CICS had warned during the strike that it could face bankruptcy if it implemented all of the union’s demands. In a statement Monday, the network said that the issue of “limited funding” was an “unfortunate reality in public education.”

“In order to pay for such a significant salary increase, we will be forced to make certain cuts and compromises,” the statement said. “For example, we will likely need to limit the number of instructional coaches, assistant principals and other valuable support staff members.”

The tentative agreement brings to an end a contentious nine-day strike that started with picket lines and escalated late last week when dozens of teachers blocked the lobby of the Loop high-rise housing the offices of accounting firm PricewaterhouseCoopers. The board president of CICS, Laura Thonn, is a partner in the Chicago offices of the firm.

Friday also was payday for teachers, who received substantially smaller checks than they would have had they been working.

The teachers union and CICS said that the tentative agreement also guarantees assistants in kindergarten, first-, and second-grade classrooms; paid parental leave for teachers; and a slightly shorter work day. The tentative agreement cuts the workday by 15 minutes but does not reduce instructional time, CICS said Monday.

One sticking point was also class size. The tentative agreement sets a “goal” of 28 students per class with a clause that limits class sizes to 30. Overcrowding at district schools has been a point of intensifying discussion this year, too, with a new report from the group Parents 4 Teachers showing that more than 1,000 classrooms in kindergarten through eighth-grade in Chicago have more than 30 students.

“We have finally won a contract that our schools, students, and our staff deserve,” said Jen Conant, a CICS Northtown teacher and member of the bargaining team.

The tentative contract will now go to the broader union membership for a vote.

Charter strike

On Chicago charter strike, how far will the teachers union go?

PHOTO: Yana Kunichoff / Chalkbeat
Picket signs used by protesting strikers from the Chicago International Charter Schools, who were targeting charter network CEO Elizabeth Shaw on Feb. 11, 2019.

Chicago’s second charter strike has now stretched over nine days. Beyond picket lines and hashtags on social media, the Chicago Teachers Union has blocked a lobby of a Loop high rise, delivered labor-themed Valentines to Mayor Rahm Emanuel’s office at City Hall, and even wrangled appearances from the Rev. Jesse Jackson and Illinois Sen. Tammy Duckworth.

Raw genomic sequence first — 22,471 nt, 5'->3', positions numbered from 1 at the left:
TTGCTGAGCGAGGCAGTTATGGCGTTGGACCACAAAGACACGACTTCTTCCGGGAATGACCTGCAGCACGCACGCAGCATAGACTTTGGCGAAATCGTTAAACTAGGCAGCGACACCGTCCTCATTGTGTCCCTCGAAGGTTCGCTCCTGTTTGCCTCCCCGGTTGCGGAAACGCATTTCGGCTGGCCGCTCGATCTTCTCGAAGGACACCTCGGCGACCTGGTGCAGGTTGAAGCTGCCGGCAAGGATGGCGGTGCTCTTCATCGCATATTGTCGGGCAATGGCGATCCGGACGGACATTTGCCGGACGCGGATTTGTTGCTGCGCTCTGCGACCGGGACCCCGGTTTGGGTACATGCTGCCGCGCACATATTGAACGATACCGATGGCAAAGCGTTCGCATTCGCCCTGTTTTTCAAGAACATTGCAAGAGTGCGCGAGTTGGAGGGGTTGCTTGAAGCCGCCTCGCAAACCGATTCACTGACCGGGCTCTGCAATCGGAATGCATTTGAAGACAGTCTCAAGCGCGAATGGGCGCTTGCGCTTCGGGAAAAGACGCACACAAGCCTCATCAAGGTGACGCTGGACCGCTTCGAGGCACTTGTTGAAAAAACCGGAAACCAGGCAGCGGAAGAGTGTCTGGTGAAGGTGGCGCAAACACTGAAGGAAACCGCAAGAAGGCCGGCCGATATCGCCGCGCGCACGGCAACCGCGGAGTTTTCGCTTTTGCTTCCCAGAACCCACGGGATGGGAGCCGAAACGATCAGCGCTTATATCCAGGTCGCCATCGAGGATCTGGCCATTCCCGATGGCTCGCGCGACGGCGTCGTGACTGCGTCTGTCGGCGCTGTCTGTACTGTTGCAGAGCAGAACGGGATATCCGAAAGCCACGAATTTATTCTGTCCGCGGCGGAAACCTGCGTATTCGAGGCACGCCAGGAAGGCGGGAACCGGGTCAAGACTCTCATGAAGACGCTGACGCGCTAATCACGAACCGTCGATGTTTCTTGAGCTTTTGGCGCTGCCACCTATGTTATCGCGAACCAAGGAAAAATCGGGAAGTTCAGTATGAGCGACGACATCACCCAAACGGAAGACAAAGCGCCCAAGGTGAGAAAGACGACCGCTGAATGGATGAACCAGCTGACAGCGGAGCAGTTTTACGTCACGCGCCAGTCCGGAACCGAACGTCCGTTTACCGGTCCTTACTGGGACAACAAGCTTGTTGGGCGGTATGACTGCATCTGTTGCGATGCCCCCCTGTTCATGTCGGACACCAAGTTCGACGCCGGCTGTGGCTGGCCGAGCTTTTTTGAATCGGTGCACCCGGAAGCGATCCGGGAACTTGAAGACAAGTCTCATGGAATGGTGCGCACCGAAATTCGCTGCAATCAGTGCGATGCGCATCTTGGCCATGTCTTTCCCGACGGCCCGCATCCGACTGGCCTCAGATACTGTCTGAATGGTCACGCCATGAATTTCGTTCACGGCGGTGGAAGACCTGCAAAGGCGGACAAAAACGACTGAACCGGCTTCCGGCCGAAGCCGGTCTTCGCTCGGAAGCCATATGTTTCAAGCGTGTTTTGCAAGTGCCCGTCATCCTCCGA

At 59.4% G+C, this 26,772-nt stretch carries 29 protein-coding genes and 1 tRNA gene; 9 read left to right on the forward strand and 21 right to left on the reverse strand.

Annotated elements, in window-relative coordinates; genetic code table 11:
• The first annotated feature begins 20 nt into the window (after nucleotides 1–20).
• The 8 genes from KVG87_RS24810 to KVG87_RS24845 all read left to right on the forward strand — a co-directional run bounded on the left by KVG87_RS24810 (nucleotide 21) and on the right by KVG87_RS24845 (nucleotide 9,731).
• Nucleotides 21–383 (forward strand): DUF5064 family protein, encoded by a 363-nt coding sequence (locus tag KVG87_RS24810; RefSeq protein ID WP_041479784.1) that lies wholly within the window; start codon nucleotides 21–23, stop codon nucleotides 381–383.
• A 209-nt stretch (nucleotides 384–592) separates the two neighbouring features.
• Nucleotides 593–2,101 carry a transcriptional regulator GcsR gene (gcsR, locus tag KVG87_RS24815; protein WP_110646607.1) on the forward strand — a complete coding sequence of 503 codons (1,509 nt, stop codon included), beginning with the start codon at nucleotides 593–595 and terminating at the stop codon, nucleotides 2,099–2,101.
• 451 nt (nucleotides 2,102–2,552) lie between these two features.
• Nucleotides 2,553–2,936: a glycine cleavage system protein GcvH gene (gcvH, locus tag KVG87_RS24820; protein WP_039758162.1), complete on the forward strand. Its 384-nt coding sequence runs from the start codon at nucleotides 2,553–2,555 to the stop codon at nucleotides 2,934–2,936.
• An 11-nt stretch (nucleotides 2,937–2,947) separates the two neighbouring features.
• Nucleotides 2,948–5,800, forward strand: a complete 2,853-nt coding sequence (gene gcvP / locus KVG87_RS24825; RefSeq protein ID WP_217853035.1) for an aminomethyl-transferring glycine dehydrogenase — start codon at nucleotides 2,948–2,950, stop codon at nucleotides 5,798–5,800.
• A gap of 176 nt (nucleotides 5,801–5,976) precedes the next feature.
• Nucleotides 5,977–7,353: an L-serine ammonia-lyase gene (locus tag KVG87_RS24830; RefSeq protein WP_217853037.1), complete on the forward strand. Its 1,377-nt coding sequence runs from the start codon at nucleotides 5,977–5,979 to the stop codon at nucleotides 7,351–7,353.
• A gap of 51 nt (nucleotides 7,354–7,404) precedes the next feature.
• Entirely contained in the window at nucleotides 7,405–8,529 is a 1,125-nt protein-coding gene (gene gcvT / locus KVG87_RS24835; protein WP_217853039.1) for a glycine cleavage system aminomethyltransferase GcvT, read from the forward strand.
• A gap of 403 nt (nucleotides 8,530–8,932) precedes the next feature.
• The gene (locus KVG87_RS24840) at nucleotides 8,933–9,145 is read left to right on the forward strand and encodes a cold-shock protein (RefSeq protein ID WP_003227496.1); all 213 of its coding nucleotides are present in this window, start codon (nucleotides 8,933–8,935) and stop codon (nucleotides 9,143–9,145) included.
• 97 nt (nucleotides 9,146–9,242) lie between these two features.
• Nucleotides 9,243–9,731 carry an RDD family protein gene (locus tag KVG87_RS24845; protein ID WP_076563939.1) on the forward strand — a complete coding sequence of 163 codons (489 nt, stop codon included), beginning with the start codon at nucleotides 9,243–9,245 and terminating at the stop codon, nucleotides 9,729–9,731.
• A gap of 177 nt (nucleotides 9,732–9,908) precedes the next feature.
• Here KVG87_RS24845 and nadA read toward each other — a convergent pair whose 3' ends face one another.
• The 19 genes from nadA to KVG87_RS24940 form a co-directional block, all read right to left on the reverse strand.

How hard will the union push and what’s at stake in its efforts to win a new contract for teachers?

Related: Multiple CEOs, multiple layers: Strike puts charter management under microscope

It could be the future of charter organizing in Chicago, experts say. A victory could “buoy a local wave of new charter school strikes,” said Bob Bruno, director of the Labor Education Program at the University of Illinois at Urbana-Champaign. But if the contract doesn’t bring home the goods, failure could cast a pall over future organizing at dozens of Chicago charters — and untold numbers elsewhere.

Bruno expects in coming days to see increased pressure on members of Chicago International’s board, and possibly even a civil disobedience confrontation that ends in arrests. “They’ll look for ways to demonstrate that the ownership and leaders of this charter operator are not people who are invested in schools,” Bruno said, while “looking for ways to move the employer at the bargaining table.”

But the union’s strategy is risky.

Private employers can permanently replace strikers because its teachers are governed by the National Labor Relations Act, not the Illinois Labor Relations Act which protects public employees.

Chicago International, where teachers at four schools are on strike, has dug in its heels, arguing that granting union demands would bankrupt the network within a few years. “They want a compensation that is fiscally irresponsible for us to agree to,” said LeeAndra Khan, CEO of Civitas Education Partners, one of a handful of management companies contracting to run some of the network’s 14 schools.